How to? Is it possible to freeze one side of the console?

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Feb 23, 2012
238
3
#1
I often run command line utilities which output a steady stream of information to the console (that is, every 5 seconds or so another line is output). At times I need to scroll back through this console output, to review the progress of the task. However, since the task is continually outputting data, I can't simply browse the console buffer with alt-pgup, because whenever a new line is output to the console, the console buffer jumps all the way back to the end.

Obviously, I can do a "select all", copy the entire buffer, and paste it into a separate text editor to examine the contents. But that's not very streamlined or convenient. I'd prefer to have a way to scroll up within TCC itself, without having the console jump back down with every new line.

I was wondering whether it might be possible to accomplish this with the vertical slider. That is, is it possible to "freeze" one side of the console, so that, say, the left side would show the updates on the bottom as they are output, while the right side would allow me to scroll around inside the buffer, without having the buffer jump back down to the bottom with every new line?
 
#2
Just the thought of it reminds me of DesqView (anyone?) and of being able to set the scrolling region of a UNIX console with escape sequences (IIRC, ckermit (anyone?) and real VT terminals could do that too). I'm pretty sure the answer is "no" since Windows simply does not have the capability.

But it makes me wonder. TCMD has the capability of showing you (very efficiently) what's going on in a hidden console. So I wonder if it's possible for one console (maybe a second instance of TCC) to "mirror" (how about a MIRROR command) what's going on in another console (Rex?) ... with the possibility of suspending the mirroring (quite possibly with the loss of any output produced before the mirroring is resumed).

... or could TCMD (theoretically) show the same console in two tabs, one of them stoppable?

Anyway (to Avi) you can suspend console output with Ctrl-S (resume with any key) and examine the buffer via the scroll bar. I believe this actually pauses the process or thread producing the output.
 
Feb 23, 2012
238
3
#3
Anyway (to Avi) you can suspend console output with Ctrl-S (resume with any key) and examine the buffer via the scroll bar. I believe this actually pauses the process or thread producing the output.
Hi Vince,

Thanks for your response (and for the loving memory of Desqview on the 386). I'd love to see TC include the possibility to stop the console input in one of the vertical panes, even as the task continues working and outputting data in the other pane. If this is not possible now, I'll add it as a request on the user voice forum.

In the meantime, though, I'd like to get the Ctrl-S option that you mentioned working. This keystroke does not pause the task on my computer (I'm running in a Take Command window). I figured that perhaps I just have it mapped differently in my configuration, but a review of the Customize/Keyboard dialog did not reveal any relevant commands (that is, there was no "Pause" or "Stop" command to which I might assign a keystroke). Can you please provide more information on the Ctrl-S option, or a link to the relevant page in the help file?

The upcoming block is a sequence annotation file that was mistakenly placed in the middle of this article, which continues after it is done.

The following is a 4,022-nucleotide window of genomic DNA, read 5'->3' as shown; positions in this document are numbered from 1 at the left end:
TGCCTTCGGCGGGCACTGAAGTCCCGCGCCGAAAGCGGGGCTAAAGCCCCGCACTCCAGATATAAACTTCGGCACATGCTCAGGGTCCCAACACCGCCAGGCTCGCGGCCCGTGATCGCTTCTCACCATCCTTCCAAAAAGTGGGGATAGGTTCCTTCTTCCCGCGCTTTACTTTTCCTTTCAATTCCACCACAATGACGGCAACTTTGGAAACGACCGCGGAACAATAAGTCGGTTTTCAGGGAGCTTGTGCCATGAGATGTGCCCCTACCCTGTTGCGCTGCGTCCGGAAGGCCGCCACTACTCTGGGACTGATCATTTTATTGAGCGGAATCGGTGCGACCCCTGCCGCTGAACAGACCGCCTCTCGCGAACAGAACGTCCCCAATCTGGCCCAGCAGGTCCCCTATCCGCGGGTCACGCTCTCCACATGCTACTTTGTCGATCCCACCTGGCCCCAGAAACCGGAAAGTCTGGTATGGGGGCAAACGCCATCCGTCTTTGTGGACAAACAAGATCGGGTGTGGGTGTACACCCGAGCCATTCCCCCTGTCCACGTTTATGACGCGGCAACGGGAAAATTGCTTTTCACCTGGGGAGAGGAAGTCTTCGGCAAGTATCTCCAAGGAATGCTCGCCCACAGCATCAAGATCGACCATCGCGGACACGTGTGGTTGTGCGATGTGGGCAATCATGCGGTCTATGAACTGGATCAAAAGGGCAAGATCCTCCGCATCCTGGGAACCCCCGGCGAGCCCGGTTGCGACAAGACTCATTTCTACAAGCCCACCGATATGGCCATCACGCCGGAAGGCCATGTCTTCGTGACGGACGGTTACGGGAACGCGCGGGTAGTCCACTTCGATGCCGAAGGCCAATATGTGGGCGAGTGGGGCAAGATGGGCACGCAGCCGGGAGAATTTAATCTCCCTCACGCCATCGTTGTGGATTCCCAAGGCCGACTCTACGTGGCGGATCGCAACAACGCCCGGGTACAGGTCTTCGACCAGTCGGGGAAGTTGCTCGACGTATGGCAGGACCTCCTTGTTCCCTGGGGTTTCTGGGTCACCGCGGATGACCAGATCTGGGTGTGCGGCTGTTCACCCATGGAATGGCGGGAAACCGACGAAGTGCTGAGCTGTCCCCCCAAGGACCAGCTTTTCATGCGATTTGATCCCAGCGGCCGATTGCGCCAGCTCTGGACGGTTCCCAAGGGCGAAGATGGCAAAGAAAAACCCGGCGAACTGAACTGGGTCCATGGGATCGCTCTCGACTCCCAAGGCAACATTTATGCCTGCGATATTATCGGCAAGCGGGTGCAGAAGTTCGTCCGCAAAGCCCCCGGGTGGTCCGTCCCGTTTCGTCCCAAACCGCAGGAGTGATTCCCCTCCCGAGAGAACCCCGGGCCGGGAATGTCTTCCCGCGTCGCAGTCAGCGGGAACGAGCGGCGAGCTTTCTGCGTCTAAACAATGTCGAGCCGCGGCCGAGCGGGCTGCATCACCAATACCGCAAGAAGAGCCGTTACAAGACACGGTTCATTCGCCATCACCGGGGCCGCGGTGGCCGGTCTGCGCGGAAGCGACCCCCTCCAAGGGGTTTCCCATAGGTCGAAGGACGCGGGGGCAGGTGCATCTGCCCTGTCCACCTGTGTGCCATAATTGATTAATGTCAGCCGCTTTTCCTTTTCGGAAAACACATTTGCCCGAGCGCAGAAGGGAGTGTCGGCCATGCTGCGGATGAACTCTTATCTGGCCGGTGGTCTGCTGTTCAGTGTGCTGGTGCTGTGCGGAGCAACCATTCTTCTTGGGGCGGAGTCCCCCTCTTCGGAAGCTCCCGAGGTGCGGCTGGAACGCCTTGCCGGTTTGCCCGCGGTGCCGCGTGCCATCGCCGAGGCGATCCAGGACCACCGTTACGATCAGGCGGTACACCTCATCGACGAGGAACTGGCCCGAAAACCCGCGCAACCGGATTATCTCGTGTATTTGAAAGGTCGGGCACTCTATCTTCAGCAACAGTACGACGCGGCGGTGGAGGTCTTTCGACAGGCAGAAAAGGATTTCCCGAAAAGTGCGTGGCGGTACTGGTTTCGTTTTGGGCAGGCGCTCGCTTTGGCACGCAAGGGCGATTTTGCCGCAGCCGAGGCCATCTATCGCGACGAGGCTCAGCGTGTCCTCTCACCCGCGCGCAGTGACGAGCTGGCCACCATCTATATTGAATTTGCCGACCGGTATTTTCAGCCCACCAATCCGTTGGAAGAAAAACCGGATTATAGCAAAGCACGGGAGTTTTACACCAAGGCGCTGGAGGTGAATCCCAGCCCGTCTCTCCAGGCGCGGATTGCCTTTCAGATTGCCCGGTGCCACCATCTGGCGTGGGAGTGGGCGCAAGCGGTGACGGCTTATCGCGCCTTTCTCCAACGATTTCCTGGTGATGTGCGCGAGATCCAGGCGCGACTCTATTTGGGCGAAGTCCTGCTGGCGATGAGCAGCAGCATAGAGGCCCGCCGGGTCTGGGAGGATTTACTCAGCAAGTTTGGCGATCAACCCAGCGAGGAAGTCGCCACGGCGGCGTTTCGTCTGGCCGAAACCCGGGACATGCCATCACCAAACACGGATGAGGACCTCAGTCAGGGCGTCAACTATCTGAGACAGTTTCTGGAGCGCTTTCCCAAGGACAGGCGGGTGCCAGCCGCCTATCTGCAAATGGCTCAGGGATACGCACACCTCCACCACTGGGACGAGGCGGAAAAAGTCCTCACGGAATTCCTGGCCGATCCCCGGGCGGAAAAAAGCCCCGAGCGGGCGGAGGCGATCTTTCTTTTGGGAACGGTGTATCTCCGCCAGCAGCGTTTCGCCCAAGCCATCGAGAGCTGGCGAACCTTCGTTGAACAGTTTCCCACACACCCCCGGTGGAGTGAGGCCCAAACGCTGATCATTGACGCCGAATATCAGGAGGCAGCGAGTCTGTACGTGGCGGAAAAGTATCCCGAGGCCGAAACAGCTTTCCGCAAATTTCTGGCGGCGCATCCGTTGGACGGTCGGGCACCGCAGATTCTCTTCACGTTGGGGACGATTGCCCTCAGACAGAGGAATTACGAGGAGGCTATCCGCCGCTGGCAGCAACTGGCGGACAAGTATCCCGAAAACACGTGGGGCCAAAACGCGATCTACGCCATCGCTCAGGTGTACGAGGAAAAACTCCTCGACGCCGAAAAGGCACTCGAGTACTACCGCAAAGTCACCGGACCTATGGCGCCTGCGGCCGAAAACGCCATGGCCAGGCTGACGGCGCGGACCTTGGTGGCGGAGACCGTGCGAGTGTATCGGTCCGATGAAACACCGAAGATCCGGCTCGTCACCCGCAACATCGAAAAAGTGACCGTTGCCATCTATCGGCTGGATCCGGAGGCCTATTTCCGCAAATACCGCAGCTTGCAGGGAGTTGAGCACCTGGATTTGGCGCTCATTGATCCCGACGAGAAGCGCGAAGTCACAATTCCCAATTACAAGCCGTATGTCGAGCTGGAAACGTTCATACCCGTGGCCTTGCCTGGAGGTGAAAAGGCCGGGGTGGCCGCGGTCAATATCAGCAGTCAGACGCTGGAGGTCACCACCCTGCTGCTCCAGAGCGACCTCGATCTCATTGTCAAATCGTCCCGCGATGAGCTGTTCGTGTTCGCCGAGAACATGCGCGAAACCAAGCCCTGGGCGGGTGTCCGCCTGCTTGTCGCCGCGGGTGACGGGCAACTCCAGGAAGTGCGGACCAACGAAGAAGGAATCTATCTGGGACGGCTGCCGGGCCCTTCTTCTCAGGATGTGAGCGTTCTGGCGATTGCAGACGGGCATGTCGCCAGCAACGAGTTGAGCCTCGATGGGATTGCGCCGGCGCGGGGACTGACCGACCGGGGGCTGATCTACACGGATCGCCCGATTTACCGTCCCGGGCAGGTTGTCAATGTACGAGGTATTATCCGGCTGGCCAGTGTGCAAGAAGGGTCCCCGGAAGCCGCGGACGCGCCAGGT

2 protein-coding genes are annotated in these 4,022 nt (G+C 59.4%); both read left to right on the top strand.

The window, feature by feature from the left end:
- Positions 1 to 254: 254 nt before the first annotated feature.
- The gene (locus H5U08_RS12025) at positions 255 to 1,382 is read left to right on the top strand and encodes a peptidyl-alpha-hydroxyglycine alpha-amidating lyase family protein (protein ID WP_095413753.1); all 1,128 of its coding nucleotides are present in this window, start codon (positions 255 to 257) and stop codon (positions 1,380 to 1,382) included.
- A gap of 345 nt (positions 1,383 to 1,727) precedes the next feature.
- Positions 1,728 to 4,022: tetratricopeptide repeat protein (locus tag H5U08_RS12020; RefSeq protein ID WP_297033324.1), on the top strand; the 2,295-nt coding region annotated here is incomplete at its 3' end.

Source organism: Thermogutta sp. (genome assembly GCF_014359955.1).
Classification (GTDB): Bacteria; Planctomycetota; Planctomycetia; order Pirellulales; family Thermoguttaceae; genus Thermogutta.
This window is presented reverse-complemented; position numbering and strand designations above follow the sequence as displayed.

Thanks!
 
Feb 23, 2012
238
3
#4
Hi Vince,
Were you perhaps referring to the Ctrl-S option included within Tail, Head, and Type? In those commands Ctrl-S does effectively stop the output. However, as far as I can tell, this option is specific to those commands, and does not affect other tasks.
- Avi
 
#5
Ctrl-S works automatically in consoles. And for me it works in TC also. Check how your Ctrl keys are configured in TC's options.

And (Rex?) while I have "Left Ctrl Key" checked and "Right Ctrl Key" unchecked, Ctrl-S with either one stops output in TakeCmd.
 

rconn

Administrator
Staff member
May 14, 2008
10,100
85
#7
I was wondering whether it might be possible to accomplish this with the vertical slider. That is, is it possible to "freeze" one side of the console, so that, say, the left side would show the updates on the bottom as they are output, while the right side would allow me to scroll around inside the buffer, without having the buffer jump back down to the bottom with every new line?
Yes, that's what the splitter window is for.
 
Feb 23, 2012
238
3
#8
Yes, that's what the splitter window is for.
Hi Rex,

I had thought the splitter window would be helpful here. However, it doesn't seem to help in my situation. Whenever my console program outputs a new line, *both* of my splitter windows immediately scroll all the way down to the bottom.

That is: I am running a console program which outputs a line every 5 seconds or so. With my left window showing the current output, I switch to the right window and begin scrolling upward to review previous content. However, as soon as the console program outputs another line, the right window pops down to the bottom again.

What I was hoping for was to see the output as it comes in the left window, but all the while to scroll back upward in the right window, without the window being forced back down to the bottom.

Is there any way to accomplish this?
 

rconn

Administrator
Staff member
May 14, 2008
10,100
85
#10